You should keep in mind that it’s possible to build a B2B website by yourself. Quality website builders can help you to create a stunning website. On the other hand, if you have decided to work with an agency, before reaching out to an agency for your B2B website development, create a roadmap. Doing so will help you locate the agency with the best fit for your needs. Take a little time to consider such issues as:
Before reaching out to an agency for your B2B website development, create a roadmap. Doing so will help you locate the agency with the best fit for your needs. Take a little time to consider such issues as:
- High-level goals for your site. Do you want to be more visible in search engines? Increase your credibility? Or do you have other goals?
- What’s good (and bad) about your current site? Which content stays, which goes, and which needs to be re-written? Have you search engine optimized (SEO) your content? Of all the functionalities your site could have, which are “must haves” as opposed to “like to haves”?
- Be realistic about time and budget. Typically, it can take anywhere between three and six months to create a professional services website from start to finish. Creating complex sites takes even longer. And the cost of a new site can range between $25K at the low end and well into 6 digits at the high end.
- Skip the RFP. Preparing an RFP and reviewing proposals requires a lot of your time and effort. But doing so rarely gives you the information you need to make your best decision. A better approach is to look for firms that have created high-quality work for organizations like yours — or that have been recommended to you.
Here are 11 key strategies or steps you can expect following your selection of an agency.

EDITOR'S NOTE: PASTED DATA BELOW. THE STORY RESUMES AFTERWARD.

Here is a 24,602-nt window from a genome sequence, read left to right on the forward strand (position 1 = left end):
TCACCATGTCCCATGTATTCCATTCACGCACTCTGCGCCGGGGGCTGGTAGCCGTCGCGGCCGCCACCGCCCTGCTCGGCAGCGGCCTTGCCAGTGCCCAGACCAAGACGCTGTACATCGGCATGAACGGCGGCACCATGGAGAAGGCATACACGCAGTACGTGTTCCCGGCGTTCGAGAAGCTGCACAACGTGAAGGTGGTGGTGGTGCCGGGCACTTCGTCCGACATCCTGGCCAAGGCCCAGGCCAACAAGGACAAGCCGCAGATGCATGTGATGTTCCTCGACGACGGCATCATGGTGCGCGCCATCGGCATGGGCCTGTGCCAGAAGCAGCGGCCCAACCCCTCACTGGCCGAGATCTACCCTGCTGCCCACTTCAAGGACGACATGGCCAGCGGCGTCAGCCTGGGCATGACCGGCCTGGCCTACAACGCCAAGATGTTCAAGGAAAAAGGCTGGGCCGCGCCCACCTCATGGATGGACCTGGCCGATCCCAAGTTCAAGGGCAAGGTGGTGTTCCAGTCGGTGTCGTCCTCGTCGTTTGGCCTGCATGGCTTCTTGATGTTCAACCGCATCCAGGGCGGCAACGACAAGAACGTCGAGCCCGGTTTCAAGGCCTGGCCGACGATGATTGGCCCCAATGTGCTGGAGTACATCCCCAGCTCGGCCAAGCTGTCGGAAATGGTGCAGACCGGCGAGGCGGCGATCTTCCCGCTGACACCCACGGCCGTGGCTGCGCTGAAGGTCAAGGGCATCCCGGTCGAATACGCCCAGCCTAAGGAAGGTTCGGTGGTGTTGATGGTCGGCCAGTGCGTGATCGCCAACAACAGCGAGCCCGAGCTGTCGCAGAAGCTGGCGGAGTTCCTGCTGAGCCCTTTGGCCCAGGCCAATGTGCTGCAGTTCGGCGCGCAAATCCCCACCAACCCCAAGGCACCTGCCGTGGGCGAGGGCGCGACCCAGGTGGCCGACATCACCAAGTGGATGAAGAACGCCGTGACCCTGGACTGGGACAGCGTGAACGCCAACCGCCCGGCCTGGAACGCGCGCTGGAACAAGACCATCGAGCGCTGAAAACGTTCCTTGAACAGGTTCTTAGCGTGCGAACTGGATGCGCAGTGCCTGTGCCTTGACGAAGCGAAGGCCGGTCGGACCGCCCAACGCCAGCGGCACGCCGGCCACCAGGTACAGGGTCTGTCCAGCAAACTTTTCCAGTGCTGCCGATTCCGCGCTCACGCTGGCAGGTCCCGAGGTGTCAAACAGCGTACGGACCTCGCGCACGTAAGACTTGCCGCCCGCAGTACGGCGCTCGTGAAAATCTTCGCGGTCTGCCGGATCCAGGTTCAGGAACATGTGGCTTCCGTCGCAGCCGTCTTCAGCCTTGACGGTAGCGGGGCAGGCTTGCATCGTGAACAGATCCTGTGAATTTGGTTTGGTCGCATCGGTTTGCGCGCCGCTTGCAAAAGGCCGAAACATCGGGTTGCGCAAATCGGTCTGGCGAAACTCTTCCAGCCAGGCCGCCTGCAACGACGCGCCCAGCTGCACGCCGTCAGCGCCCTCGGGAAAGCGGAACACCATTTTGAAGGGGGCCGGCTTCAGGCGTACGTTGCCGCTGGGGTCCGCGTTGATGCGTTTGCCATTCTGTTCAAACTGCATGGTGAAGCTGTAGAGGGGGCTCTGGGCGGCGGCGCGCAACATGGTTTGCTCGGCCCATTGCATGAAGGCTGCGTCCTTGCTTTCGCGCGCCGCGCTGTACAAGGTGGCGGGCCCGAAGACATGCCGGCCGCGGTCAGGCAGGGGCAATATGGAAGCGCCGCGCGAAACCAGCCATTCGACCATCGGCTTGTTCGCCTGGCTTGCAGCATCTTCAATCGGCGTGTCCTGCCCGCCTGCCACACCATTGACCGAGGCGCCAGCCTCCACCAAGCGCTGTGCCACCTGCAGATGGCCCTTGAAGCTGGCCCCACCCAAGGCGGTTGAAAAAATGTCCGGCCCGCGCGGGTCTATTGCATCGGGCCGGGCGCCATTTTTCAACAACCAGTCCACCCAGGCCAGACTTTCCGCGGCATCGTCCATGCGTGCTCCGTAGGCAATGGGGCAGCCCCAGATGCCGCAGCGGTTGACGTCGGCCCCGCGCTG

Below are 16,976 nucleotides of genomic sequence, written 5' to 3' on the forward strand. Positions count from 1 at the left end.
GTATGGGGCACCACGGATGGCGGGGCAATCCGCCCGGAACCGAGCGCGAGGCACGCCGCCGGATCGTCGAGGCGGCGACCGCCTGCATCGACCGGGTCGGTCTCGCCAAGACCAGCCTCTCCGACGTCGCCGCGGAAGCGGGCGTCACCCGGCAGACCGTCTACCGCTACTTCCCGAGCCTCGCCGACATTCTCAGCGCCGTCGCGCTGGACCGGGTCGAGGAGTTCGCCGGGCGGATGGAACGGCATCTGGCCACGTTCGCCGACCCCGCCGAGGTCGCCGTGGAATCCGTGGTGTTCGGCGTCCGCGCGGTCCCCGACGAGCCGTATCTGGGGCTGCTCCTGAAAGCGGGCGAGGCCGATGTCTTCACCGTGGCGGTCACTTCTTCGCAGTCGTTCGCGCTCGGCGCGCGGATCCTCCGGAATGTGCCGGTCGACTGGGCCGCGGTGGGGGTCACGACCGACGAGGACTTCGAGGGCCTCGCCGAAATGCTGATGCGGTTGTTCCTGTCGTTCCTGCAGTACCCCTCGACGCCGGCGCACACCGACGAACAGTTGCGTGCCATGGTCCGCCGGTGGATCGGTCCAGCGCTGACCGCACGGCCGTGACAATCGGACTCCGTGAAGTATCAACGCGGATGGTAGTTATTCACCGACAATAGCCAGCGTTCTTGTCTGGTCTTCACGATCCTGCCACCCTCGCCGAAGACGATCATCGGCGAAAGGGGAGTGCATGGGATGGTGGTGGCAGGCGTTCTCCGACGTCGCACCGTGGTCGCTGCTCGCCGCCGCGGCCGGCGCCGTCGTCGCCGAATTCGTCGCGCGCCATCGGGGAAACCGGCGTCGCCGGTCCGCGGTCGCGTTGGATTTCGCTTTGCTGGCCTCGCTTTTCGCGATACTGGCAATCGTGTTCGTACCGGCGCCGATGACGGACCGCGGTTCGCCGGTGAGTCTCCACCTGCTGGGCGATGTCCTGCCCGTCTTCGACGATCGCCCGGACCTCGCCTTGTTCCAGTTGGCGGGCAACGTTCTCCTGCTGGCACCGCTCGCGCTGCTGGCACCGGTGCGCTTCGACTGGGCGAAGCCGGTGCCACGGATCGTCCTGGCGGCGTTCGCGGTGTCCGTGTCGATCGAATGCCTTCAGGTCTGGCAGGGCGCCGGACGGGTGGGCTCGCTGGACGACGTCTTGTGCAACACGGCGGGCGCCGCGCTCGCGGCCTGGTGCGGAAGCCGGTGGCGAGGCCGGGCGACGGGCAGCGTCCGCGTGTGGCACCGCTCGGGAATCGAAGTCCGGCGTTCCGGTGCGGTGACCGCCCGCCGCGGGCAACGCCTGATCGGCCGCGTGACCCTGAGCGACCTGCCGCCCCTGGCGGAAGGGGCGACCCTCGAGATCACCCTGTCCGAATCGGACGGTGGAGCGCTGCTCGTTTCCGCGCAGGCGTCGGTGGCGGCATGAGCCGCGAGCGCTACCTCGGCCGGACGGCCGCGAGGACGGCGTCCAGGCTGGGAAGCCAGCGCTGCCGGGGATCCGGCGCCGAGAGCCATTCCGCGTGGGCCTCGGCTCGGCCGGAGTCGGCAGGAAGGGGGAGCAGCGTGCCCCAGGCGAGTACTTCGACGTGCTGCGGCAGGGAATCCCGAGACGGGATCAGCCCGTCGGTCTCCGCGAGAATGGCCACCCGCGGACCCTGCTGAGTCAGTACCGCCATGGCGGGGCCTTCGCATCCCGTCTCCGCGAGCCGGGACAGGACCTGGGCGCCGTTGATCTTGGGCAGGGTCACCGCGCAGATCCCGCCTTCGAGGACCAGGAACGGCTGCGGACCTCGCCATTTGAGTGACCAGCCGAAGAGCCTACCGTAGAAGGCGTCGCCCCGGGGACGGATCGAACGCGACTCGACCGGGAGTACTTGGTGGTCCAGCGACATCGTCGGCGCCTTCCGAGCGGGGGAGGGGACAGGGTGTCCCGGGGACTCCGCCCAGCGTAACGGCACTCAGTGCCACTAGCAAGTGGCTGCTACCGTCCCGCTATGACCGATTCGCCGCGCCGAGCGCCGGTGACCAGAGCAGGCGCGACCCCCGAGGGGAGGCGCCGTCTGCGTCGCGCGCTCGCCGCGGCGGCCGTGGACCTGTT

- Project launch
Review technical requirements, such as marketing automation, CRM, and other elements. Indicate key competitors’ websites, and then identify which ones you like and why. Share any stylistic or aesthetic preferences, as well as any concerns about content, analytics, or SEO. Last and most importantly, discuss your prospective buyers and other key audiences, and what specific actions you want from each audience when they visit your site.
- Create a new site map
Aim for a simple structure and navigation. If you have a blog, plan on keeping it — and if not, consider adding one (keep in mind that expert content drives new website traffic and leads). Consider adding a resources section or library containing valuable content with which to engage visitors and build your list. “Lock down” the site map before starting design, and make sure to discuss any impending changes to the structure.
- Write the creative brief
Beginning with the homepage, identify what elements will appear on different pages. Discuss whether it would help to create “pathways” to guide different audiences to the content they need more efficiently. Also consider creating an offer strategy — i.e., where it would help to promote various offers for downloadable content, both content that is available to all, as well as more valuable content that resides behind a registration page. Keep in mind that your offer strategy should align with your firm’s goals — whether those goals are to increase the visibility of your experts, bring in new business, or attract new talent. Describe any creative or functional elements you want and what, if anything, you want to avoid.
- Start the writing process early